In the attempt to make the house as energy efficient as possible, there are quite a few heat exchangers set up around the house to take help keep all the warmth and coolth in it’s proper places. Some are active, some are passive, and they run the gamut of passing heat from air to air, air to ground, water to water and air to water. Here is a run down of our systems:
HEAT RECOVERY VENTILATION (or HRV): In the picture at right where you see the ducts hanging down, is the space in the garage where our HRV unit will go (the square insulated duct is the air intake). In the winter when it is cold outside, the windows and doors are shut tight, and our super insulated house will do a great job of keeping all the warmth inside where we want it. Unfortunately, it will also be keeping lots of stale air and indoor pollutants in. To keep indoor air fresh, many building codes call for an air exchange rate of .35 air exchanges per hour. It used to be that, in leaky drafty old houses, this happened naturally through the poorly insulated walls and around windows and doors, but with our tight construction, we would fall way below this if we didn’t actively ventilate the house. Simply turning on a vent fan, and blowing 1/3 of our nice warm air outside every hour would mean a lot of energy going out with that warm, stale air. Enter the HRV – an exhaust system that draws warm air from the potentially stinkiest areas of the house (like the bathrooms and kitchen). It then passes that air on its way out the house through an air to air heat exchanger where it passes it’s heat to the fresh (but cold) incoming air. You can even get units with HEPA filters! The warmed clean air is then vented into bedrooms and living space, setting up a stable airflow through the house, and scavenging about 75% of that heat that would otherwise have been lost. In the Spring when we open the windows again, we’ll turn off the HRV until next winter.
EARTH TUBES: In the summer evenings, when the air inside the house has spent the day heating up, most of the time we will be able to simply open the windows and turn on a whole house fan (the monster fan you see as the main picture on this blog entry). Because this fan blows into the attic space, it also pushes the super heated attic air out, further cooling the upstairs bedrooms. On those awful hot days when the outside air isn’t much better than the inside air, however, we’ll keep our windows closed when we turn on the whole house fan, and the earth tubes will come to our rescue. These tubes are embedded deep in the concrete foundation, and run all the way around the house. As we draw our ventilation air in through this air/ground heat exchanger, we will be cooling the air we bring in. The picture at right shows the point in our great room where the (currently capped) tubes will bring air in behind a vent screen. (see the “Earth Tubes” blog entry from 6/20/09 for more pics and details)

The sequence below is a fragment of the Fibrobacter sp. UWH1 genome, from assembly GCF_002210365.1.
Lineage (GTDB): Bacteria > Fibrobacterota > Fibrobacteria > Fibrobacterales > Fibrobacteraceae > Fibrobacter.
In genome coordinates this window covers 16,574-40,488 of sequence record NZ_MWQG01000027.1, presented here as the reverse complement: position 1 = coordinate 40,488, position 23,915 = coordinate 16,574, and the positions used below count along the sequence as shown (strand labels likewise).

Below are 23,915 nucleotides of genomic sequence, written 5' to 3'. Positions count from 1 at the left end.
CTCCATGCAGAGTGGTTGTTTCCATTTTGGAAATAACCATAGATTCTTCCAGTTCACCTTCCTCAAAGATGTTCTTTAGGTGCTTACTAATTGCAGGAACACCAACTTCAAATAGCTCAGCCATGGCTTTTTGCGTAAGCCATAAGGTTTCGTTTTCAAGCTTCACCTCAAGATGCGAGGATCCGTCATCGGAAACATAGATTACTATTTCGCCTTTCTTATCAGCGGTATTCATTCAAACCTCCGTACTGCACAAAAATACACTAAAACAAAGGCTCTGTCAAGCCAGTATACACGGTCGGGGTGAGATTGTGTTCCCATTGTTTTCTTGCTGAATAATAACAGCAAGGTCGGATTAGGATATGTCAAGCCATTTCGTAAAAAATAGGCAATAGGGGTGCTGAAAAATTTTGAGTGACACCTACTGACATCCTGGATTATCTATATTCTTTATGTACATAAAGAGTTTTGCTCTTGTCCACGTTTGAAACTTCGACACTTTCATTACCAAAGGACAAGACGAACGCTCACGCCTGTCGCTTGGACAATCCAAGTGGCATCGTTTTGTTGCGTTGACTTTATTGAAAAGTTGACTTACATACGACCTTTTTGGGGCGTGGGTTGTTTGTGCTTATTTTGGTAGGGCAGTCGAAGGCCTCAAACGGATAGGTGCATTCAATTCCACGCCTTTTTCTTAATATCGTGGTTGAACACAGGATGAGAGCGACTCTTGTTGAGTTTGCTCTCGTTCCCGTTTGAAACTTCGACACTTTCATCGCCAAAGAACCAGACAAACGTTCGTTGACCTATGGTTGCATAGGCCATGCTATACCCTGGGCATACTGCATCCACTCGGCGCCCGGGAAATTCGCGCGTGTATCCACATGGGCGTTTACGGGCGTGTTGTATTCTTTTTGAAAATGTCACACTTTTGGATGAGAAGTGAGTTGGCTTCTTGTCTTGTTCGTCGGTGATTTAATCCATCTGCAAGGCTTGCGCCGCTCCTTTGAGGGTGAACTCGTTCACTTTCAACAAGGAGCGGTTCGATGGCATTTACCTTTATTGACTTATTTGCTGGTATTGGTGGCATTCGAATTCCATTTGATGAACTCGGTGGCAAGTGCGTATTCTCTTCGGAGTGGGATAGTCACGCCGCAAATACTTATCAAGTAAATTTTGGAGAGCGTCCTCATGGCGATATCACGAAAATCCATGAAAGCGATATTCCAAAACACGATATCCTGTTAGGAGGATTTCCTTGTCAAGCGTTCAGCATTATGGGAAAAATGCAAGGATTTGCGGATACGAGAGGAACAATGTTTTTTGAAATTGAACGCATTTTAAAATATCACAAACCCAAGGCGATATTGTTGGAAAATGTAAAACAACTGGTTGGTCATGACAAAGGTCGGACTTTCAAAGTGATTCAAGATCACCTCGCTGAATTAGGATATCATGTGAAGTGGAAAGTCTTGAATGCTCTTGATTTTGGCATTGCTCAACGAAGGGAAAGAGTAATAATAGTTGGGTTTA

THE WINE CELLAR: The ideal wine cellar is a cave that stays between 55F-58F year round. Around here in Mountain View, our deep ground temperature is 62F on average. It is OK to store wine as high as 65F if you can keep it constant (high temperatures and fluctuations will rapidly oxidize the wine, and even a constant 62 is still going to age wine faster than ideal), but digging a deep cellar in this seismically active area would have been very expensive, and putting our wine in a wine refrigerator seemed to fly in the face of green design. So we decided that if we can’t put our wine cellar in the ground, we’d bring the ground temperature into our wine cellar in the form of the domestic water supply. This is another way to use the “coolth” stored in the ground. Every time someone turns on a tap in the house, 62 degree water comes in and passes through an air to water heat exchanger inside our heavily insulated wine cellar, cooling the air. It will be interesting to see how well this works. At right you can see where our 1” copper water pipe passes through the wall, and it will be stubbed out and connected to a bank of hydronic baseboard heater heat exchangers. We have run wiring to the room so we can monitor the temperature and see how this passive cooling system works. We’ll monitor it for about a year before we put any really expensive wine in there (not that we’re going to be able to afford any expensive wine after building the cellar for it!)
SHOWER HEAT RECOVERY: When you take a shower, think about all that nice warm water going down the drain. That is a lot of heat! It turns out that if you use a water to water heat exchanger, you can use the draining shower water to preheat the incoming cold water. This system is made by GFX, and you can see the cold water coils at right wrapped around the shower drain. Ross Koningstein who instrumented his house in Atherton and is measuring the effects of all of his green tech actually put thermocouples on his input water and measured the flow. The graph I stole from his website www.greenerhouse.info is at right, and since he took the data, I figured I didn’t need to repeat the experiment. From his measurements, you can reduce your hot water use by 20% after the first minute of the shower.
That’s enough heat exchangers for one house.